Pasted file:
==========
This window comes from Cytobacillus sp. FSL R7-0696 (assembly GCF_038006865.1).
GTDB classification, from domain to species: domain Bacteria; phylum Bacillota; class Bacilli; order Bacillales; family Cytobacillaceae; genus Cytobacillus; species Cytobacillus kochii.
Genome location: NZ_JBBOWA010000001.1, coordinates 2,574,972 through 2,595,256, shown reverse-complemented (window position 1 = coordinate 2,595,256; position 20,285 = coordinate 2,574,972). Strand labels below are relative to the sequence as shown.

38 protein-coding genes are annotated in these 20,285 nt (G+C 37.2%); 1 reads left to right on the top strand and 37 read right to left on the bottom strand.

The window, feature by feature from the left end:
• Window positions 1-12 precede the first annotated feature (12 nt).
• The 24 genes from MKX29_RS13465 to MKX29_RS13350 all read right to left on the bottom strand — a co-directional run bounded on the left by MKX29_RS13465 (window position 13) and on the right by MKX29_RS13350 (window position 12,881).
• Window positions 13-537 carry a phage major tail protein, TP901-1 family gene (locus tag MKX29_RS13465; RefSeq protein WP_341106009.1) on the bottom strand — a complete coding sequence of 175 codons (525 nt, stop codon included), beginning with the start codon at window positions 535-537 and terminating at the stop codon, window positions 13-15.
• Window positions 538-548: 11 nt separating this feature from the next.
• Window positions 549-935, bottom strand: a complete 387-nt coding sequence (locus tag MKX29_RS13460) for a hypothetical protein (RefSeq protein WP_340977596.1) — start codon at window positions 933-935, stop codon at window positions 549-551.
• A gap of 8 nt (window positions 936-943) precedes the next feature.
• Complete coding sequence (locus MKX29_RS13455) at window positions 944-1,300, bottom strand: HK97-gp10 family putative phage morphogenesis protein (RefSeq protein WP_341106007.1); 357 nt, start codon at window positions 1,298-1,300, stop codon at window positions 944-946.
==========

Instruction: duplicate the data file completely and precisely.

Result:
This window comes from Cytobacillus sp. FSL R7-0696 (assembly GCF_038006865.1).
GTDB classification, from domain to species: domain Bacteria; phylum Bacillota; class Bacilli; order Bacillales; family Cytobacillaceae; genus Cytobacillus; species Cytobacillus kochii.
Genome location: NZ_JBBOWA010000001.1, coordinates 2,574,972 through 2,595,256, shown reverse-complemented (window position 1 = coordinate 2,595,256; position 20,285 = coordinate 2,574,972). Strand labels below are relative to the sequence as shown.

38 protein-coding genes are annotated in these 20,285 nt (G+C 37.2%); 1 reads left to right on the top strand and 37 read right to left on the bottom strand.

The window, feature by feature from the left end:
• Window positions 1-12 precede the first annotated feature (12 nt).
• The 24 genes from MKX29_RS13465 to MKX29_RS13350 all read right to left on the bottom strand — a co-directional run bounded on the left by MKX29_RS13465 (window position 13) and on the right by MKX29_RS13350 (window position 12,881).
• Window positions 13-537 carry a phage major tail protein, TP901-1 family gene (locus tag MKX29_RS13465; RefSeq protein WP_341106009.1) on the bottom strand — a complete coding sequence of 175 codons (525 nt, stop codon included), beginning with the start codon at window positions 535-537 and terminating at the stop codon, window positions 13-15.
• Window positions 538-548: 11 nt separating this feature from the next.
• Window positions 549-935, bottom strand: a complete 387-nt coding sequence (locus tag MKX29_RS13460) for a hypothetical protein (RefSeq protein WP_340977596.1) — start codon at window positions 933-935, stop codon at window positions 549-551.
• A gap of 8 nt (window positions 936-943) precedes the next feature.
• Complete coding sequence (locus MKX29_RS13455) at window positions 944-1,300, bottom strand: HK97-gp10 family putative phage morphogenesis protein (RefSeq protein WP_341106007.1); 357 nt, start codon at window positions 1,298-1,300, stop codon at window positions 944-946.